Digest>Archives> August 2008

The Old Foghorn: Discovery of a Lost Treasure

By Jim Lipsky


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In 1972, on a cool, gray afternoon, I set a tape recorder on the shore of Lake Michigan, near the Kewaunee Wisconsin Harbor, to record the sounds of the harbor, especially the old foghorn. I realized that many of these sounds would not last forever.

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Officials had already removed some of the old foghorns on the Great Lakes and replaced them with automatic, electronic devices. However, these devices, while perhaps more effective and efficient, lacked the familiar, nostalgic droning of the old foghorns. The car ferry was being loaded with train cars this day, and its days were numbered also.

History tells us that Kewaunee once challenged Chicago, Illinois to be the major port on Lake Michigan. The Library of Congress, in their research of the maritime history of the little Northeastern Wisconsin town, stated:

"In the late 19th century, Kewaunee Wisconsin, one of the great maritime ports of the northern Great Lakes, sought to challenge Chicago as Lake Michigan’s supreme port city.

Its car ferry and rail loading tracks were constructed in 1891 when an automated signal was installed. Improved rail connections to other cities led to the ultimate decline of the port; Kewaunee’s aspirations were short lived. This recording preserves lost sounds of the once bustling lake port."

So with a modest, little tape recorder, I was fortunate enough to record these harbor sounds - the old foghorn, the car ferry and the train loading it. However, I put the tape away for thirty years until I moved to Green Bay Wisconsin from River Falls Wisconsin, where I taught at the University. One hot, summer day I took out the tape of the old foghorn and wondered if it would relax and cool me off, just as it seemed to do during my childhood years growing up in Kewaunee. It worked! A lost treasure was found! Since I knew of no other recording of this old foghorn, I wondered if I should share it with others. I soon found out that many individuals from all over the country and foreign countries also, were interested in these extinct sounds.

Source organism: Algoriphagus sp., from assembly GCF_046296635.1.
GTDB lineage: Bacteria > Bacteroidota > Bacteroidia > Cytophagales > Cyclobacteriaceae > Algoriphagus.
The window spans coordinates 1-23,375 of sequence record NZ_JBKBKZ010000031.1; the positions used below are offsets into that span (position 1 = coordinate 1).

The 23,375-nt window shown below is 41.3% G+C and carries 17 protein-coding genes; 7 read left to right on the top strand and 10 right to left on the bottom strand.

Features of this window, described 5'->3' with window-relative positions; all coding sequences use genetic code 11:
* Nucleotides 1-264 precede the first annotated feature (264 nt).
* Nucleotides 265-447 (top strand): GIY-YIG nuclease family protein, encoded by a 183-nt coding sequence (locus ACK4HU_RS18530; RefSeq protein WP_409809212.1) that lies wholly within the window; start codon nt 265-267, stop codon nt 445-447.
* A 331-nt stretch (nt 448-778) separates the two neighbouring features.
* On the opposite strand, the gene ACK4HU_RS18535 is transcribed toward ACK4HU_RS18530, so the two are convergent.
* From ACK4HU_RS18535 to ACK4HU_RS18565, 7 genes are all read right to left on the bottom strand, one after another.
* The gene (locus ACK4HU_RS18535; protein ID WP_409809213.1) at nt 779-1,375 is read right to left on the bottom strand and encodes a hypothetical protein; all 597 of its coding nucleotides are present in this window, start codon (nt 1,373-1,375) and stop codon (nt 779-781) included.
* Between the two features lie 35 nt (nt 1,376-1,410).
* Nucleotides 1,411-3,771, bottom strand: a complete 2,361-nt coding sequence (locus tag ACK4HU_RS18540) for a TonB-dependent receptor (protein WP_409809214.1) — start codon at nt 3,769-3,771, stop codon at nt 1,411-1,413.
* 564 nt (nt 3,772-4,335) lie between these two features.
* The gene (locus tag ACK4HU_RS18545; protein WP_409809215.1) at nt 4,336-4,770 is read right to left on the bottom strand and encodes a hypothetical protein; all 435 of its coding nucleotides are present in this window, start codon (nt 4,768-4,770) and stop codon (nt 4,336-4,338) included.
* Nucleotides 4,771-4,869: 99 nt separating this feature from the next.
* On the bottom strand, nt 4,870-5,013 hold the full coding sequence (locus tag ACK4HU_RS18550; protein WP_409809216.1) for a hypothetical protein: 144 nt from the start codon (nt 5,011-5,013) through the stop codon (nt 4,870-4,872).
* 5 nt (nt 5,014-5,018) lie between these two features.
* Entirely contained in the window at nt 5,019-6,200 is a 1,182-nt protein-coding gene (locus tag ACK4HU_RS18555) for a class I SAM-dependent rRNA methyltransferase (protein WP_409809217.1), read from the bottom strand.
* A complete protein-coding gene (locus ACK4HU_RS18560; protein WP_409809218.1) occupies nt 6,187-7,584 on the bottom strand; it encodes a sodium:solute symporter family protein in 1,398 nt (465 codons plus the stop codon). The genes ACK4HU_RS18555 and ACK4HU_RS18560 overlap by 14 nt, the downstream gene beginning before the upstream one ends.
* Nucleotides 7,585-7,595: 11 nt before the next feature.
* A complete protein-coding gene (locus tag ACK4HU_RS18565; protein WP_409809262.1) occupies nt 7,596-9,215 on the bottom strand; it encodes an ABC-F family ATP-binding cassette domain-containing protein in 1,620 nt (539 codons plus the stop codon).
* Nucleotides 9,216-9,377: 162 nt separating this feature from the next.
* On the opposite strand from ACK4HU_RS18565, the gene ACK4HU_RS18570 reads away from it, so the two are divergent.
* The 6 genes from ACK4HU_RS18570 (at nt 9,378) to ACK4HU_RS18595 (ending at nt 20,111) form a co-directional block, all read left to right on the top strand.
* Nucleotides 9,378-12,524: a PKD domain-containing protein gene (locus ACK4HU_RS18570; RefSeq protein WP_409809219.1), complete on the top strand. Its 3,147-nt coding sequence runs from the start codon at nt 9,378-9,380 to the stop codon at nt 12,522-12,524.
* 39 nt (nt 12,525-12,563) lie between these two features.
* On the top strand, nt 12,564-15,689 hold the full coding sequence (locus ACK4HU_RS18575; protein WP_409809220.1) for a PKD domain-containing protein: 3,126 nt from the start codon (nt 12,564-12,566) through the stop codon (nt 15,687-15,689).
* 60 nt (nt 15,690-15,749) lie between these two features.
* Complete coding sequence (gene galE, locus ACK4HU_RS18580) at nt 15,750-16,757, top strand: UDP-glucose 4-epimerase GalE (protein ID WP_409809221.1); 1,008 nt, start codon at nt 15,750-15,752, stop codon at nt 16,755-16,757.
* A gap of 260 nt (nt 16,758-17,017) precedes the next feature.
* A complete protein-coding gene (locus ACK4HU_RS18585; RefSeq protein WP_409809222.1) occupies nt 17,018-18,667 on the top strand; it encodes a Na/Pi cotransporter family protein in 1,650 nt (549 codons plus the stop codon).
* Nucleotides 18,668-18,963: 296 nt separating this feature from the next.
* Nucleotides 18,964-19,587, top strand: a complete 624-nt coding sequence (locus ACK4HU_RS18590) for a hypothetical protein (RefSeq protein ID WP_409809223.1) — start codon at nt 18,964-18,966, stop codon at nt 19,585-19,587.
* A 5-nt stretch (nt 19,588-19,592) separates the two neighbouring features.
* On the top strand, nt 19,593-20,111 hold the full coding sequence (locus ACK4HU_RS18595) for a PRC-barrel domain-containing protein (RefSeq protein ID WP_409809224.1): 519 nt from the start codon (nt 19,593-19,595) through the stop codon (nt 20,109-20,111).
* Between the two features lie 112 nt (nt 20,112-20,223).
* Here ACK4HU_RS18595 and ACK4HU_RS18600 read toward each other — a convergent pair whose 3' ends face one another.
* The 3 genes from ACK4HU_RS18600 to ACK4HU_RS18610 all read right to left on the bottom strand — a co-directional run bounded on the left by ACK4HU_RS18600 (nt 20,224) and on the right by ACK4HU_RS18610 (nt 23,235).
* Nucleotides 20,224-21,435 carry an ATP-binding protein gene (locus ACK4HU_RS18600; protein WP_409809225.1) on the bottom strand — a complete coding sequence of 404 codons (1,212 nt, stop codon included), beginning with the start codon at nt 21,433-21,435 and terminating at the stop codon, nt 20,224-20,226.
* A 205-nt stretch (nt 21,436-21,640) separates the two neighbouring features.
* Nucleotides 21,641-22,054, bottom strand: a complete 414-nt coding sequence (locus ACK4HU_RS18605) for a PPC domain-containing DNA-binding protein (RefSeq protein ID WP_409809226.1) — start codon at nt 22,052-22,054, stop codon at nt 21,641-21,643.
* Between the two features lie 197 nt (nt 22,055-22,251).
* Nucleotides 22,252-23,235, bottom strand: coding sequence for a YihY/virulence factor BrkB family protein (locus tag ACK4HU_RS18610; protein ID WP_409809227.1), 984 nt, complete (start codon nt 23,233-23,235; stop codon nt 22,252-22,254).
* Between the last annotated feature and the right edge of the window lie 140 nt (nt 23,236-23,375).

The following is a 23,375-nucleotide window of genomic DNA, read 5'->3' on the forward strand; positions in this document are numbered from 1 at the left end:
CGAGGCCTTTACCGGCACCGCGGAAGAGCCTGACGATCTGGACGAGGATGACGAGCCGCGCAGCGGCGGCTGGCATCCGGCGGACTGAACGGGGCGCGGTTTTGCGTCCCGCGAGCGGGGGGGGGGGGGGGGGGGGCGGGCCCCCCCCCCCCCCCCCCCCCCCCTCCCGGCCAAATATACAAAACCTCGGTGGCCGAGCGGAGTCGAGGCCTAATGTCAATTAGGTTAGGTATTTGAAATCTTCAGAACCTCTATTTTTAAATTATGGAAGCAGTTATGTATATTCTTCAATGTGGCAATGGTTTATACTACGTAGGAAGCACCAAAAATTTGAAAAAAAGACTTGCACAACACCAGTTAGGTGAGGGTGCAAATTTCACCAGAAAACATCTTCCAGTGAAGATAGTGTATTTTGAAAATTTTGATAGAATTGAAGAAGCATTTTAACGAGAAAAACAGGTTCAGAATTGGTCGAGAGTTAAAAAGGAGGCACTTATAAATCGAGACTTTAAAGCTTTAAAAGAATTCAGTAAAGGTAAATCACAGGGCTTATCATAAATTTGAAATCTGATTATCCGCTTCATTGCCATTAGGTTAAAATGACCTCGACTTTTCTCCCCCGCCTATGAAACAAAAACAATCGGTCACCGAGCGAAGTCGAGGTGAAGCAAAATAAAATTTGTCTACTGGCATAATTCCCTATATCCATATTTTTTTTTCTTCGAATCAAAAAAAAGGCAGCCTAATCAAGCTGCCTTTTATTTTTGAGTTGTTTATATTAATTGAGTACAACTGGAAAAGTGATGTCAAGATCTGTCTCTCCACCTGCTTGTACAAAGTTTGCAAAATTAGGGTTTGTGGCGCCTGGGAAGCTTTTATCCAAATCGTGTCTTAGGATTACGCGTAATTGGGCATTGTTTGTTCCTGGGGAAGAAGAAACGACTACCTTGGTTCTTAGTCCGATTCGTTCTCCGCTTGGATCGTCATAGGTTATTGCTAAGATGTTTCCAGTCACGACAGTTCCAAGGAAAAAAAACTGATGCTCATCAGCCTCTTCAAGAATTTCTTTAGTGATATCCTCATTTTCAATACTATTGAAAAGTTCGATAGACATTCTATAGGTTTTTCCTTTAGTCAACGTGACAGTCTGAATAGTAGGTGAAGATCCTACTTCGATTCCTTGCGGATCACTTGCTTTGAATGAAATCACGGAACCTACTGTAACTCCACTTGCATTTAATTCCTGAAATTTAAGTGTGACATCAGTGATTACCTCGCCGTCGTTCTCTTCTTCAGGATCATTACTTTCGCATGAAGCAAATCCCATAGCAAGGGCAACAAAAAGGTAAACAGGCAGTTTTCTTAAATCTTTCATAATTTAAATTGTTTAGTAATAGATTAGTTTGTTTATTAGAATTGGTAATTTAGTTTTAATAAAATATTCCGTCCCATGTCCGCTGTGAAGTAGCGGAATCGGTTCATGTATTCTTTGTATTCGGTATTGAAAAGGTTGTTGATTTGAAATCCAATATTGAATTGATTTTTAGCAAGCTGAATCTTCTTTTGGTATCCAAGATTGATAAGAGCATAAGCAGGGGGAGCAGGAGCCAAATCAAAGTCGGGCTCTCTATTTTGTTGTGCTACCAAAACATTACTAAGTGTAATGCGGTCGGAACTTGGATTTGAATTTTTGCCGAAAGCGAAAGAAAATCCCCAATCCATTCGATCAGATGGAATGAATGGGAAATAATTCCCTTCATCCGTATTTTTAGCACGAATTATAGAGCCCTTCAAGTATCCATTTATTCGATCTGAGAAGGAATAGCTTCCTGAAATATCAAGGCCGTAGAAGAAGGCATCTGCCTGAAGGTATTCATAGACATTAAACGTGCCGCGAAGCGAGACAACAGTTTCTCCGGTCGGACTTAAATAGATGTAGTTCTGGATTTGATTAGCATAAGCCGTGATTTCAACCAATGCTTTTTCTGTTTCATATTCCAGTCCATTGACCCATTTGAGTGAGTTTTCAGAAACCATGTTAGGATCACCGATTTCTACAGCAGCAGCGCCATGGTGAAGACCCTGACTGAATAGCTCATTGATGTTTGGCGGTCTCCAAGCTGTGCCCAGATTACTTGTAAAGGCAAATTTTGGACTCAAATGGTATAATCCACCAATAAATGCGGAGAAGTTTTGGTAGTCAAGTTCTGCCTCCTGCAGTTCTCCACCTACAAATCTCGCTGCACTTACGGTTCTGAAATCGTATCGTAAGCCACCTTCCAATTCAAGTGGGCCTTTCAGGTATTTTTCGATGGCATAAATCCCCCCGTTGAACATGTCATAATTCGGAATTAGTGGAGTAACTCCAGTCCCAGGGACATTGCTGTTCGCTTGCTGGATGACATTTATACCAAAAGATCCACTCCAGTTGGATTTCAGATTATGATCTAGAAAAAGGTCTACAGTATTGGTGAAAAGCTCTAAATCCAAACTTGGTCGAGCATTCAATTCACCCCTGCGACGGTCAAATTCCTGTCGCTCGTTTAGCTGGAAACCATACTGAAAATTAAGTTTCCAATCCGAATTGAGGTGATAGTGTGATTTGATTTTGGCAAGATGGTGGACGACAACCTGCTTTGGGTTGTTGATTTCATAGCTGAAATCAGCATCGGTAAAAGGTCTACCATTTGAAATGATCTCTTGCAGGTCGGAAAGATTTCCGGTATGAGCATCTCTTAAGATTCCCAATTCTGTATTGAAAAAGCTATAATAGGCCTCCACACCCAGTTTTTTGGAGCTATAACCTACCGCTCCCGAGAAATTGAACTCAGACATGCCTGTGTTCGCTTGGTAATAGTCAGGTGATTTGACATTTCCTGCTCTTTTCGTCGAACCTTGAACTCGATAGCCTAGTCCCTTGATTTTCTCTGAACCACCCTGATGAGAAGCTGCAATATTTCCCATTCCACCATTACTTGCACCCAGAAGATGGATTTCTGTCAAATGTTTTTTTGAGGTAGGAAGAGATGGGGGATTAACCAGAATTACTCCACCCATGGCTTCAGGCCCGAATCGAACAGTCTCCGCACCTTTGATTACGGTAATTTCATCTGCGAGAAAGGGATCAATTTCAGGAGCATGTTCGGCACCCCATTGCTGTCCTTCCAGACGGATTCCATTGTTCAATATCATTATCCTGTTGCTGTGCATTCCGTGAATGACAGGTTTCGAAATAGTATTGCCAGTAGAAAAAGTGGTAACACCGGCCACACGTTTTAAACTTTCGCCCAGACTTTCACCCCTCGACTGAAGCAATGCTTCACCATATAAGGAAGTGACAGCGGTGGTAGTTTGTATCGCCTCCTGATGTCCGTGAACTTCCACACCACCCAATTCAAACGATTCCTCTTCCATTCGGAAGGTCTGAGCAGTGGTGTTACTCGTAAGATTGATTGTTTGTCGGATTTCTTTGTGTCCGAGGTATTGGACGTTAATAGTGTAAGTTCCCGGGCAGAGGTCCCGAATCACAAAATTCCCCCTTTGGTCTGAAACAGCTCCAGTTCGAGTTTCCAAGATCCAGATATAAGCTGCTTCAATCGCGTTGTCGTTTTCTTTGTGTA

In addition to providing recordings of the old foghorn, I believed that these sounds should be preserved in the Library of Congress. In the year 2000, Congress passed a law to include sound recordings in the Library of Congress. Just a few years later, they accepted my recording. The foghorn recording was one of fifty other historic recordings selected by a prestigious board for that year (2005). Consequently, the old fog horn recording was accepted, along with other recordings such as John F. Kennedy’s famous Presidential Acceptance Speech, Jack Benny’s Radio Show, the Beach Boys, Star Wars sound track, "Lovesick Blues" by Hank Williams, as well as other famous recordings.

The following is a quote from a letter received from James H. Billington, The Librarian of Congress, dated June 13, 2006:

Congratulations on the selection of your recording of the Kewaunee, Wisconsin, foghorn to the National Recording Registry. There is no better way to highlight the importance of preserving ephemeral sounds than to recreate a lost experience by sharing a recording like the one you captured of the old foghorn that is now gone from its lakeshore community. This recording illustrates how closely memory and emotion are tied to the soundscape of our environment... in short, your June 1972 perspicacity helps preserve our nation’s cultural memory for future generations.

It didn’t take long for the Green Bay Press Gazette to find out about this Library of Congress acceptance, and they sent a reporter over to interview me. Upon leaving, the reporter said, "This is an A-1 story" meaning that it was front page headlines!

That day the Associated Press called and said this article would be in newspapers across the country. WGN Radio in Chicago, called that evening and wanted a live interview the next morning.

In l982, the old foghorn from Kewaunee was on its way to the Smithsonian Institute and was petitioned to be placed in the Duluth Minnesota outer harbor where it blew for almost ten years (a second life?). After that it was reported that the device was dismantled and will likely never be assembled again.

This old foghorn represents many different memories and emotions for different people. Some realize it was a very real part of their growing, up (like the author), and some enjoy the relaxing repetition of the predictable, dual tones. Being a songwriter, I was inspired to write a song I call, "A Sound of Hope." I felt that the foghorn was a sentry, making these sounds to call out to those unable to navigate safely without some help. It is said that, back when the Native Americans lived in Kewaunee, when someone canoed out into the lake and was surrounded by fog, someone from shore would call out in their language the word "Kewaunee" which meant "I am here."

The Old Foghorn

By Jim Lipsky

As I lay here sleepy

Wrapped in my warm blanket

I think of that cold, gray blanket

That wraps and smothers everything

Holding it prisoner.

Suddenly, the silence is pierced

By a penetrating, deep voice

That echoes out to an endless sea

As a parent calling out to its lost children

Again and again it cries out

Alone... alone... alone... alone

Anyone interested in obtaining a 31 min. CD of the old foghorn recording, as preserved in the Library of Congress,

can send an e-mail to: jim@lipsky.us.

This story appeared in the August 2008 edition of Lighthouse Digest Magazine. The print edition contains more stories than our internet edition, and each story generally contains more photographs - often many more - in the print edition. For subscription information about the print edition, click here.

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